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Old 12-10-2014, 04:09 PM   #29
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Shouldn't take all the complaints as gospel and then ignore all the solutions.
I don't really see them as solutions. I'm not interested in hauling around a topper or other queen-sized mattress device in a 22 foot Class B. I realize that some folks find it necessary and that's great if it works for them, but it seems absurd to me when I'm literally pinching cubic inches everywhere else. A bed should do the job of a bed, not serve as a platform for a customer-supplied real bed that the vehicle was never designed to store.

To the other commenter who attested to the comfort of the twin beds - they sound much like the jack-knife couches in our 2007. I didn't RTFM on what ours are reportedly constructed of, but it feels similar to memory foam. Even as we were driving it back to Texas on the day we bought it, I fell asleep as soon as I sprawled out on the thing. Very comfortable.
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Old 12-10-2014, 04:24 PM   #30
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The issue is having a seat / sofa convert to a bed. Needs to be firm enough to sit on and comfortable to sleep on. It is what it is. Take a memory foam topper or not.
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Old 12-11-2014, 06:39 AM   #31
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The issue is having a seat / sofa convert to a bed. Needs to be firm enough to sit on and comfortable to sleep on. It is what it is. Take a memory foam topper or not.
In this same thread, someone commented that the one thing they would want Airstream to improve about the Interstate is the rear suspension, to prevent passengers from being launched into low earth orbit on rough roads.

IMO, the last thing that is needed in the back of that vehicle is a firm couch. Under ordinary circumstances, yes, firmness would be my personal preference (it is in my home-without-wheels). But I have found that, in situ, a somewhat softer memory foam-ish couch has been a Godsend. It does help to cushion the blows. On long sections of rough road when I find myself getting too fatigued by the turbulence, I will lay down just to have a larger section of body surface area in direct contact with the shock-absorbing material (it makes for a surprising improvement over sitting up).
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Old 12-11-2014, 06:53 AM   #32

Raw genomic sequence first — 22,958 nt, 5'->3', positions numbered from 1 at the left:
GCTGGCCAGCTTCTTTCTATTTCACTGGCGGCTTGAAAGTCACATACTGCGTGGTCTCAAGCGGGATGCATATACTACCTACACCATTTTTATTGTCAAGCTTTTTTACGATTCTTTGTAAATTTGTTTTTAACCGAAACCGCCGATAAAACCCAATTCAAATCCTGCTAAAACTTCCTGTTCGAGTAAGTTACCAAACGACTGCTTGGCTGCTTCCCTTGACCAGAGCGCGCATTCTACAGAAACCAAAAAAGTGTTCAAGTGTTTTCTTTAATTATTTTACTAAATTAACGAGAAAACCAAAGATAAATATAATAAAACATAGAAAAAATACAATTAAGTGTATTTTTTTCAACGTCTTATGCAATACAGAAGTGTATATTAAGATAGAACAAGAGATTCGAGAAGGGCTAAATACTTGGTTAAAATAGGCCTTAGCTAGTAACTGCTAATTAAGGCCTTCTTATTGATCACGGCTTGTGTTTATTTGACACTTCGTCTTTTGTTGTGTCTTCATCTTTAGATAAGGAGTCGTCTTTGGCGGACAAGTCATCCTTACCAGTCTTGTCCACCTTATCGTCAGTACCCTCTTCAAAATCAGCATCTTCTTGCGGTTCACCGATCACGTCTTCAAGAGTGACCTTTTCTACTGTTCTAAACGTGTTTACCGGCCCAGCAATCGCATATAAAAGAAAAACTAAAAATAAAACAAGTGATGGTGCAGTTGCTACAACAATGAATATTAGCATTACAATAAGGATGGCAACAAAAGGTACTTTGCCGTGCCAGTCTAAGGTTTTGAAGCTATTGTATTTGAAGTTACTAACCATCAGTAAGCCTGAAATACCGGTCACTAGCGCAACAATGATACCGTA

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We have always found the bed very comfortable to sleep on, and use just a nice, quilted, mattress pad between us and it.

We bought ours to travel and camp in, have loved it, and I still do....153,000+ miles later.

We never expected it to be, or ride like, a limousine.


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Old 12-11-2014, 06:59 AM   #33
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Interstates are trucks converted into motorhomes. Heavy duty trucks at that. Never will ride like a class a. What you sacrifice in ride and comfort, you gain in mobility, economy and ease of driving. Jim
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Old 12-11-2014, 07:24 AM   #34
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You'll never completely eliminate the tendency of rear-seat passengers to go airborne, since the rear seat is behind the rear axle, and therefore it will always bounce like a diving board when you hit a bump and for the same reason, a phenomenon called "moment arm." Air bag suspension should help if you can afford it and the generator isn't in the way of installing one, but it will not eliminate bouncing entirely. Rear-seat passengers should always be belted in while the vehicle is in motion, and padding for the lap belts would not be amiss, either, to minimize bruising around the hips when the seat belts dig on on a bump.
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Old 12-11-2014, 08:21 AM   #35
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And, you know, some of this is about the driver going too fast, hitting bumps, turning hard, etc. One has to be cautious and aware of exactly what you are driving.

I have ridden in the back for long periods on a couple of occasions, when injured, and have never once become airborne or close to it.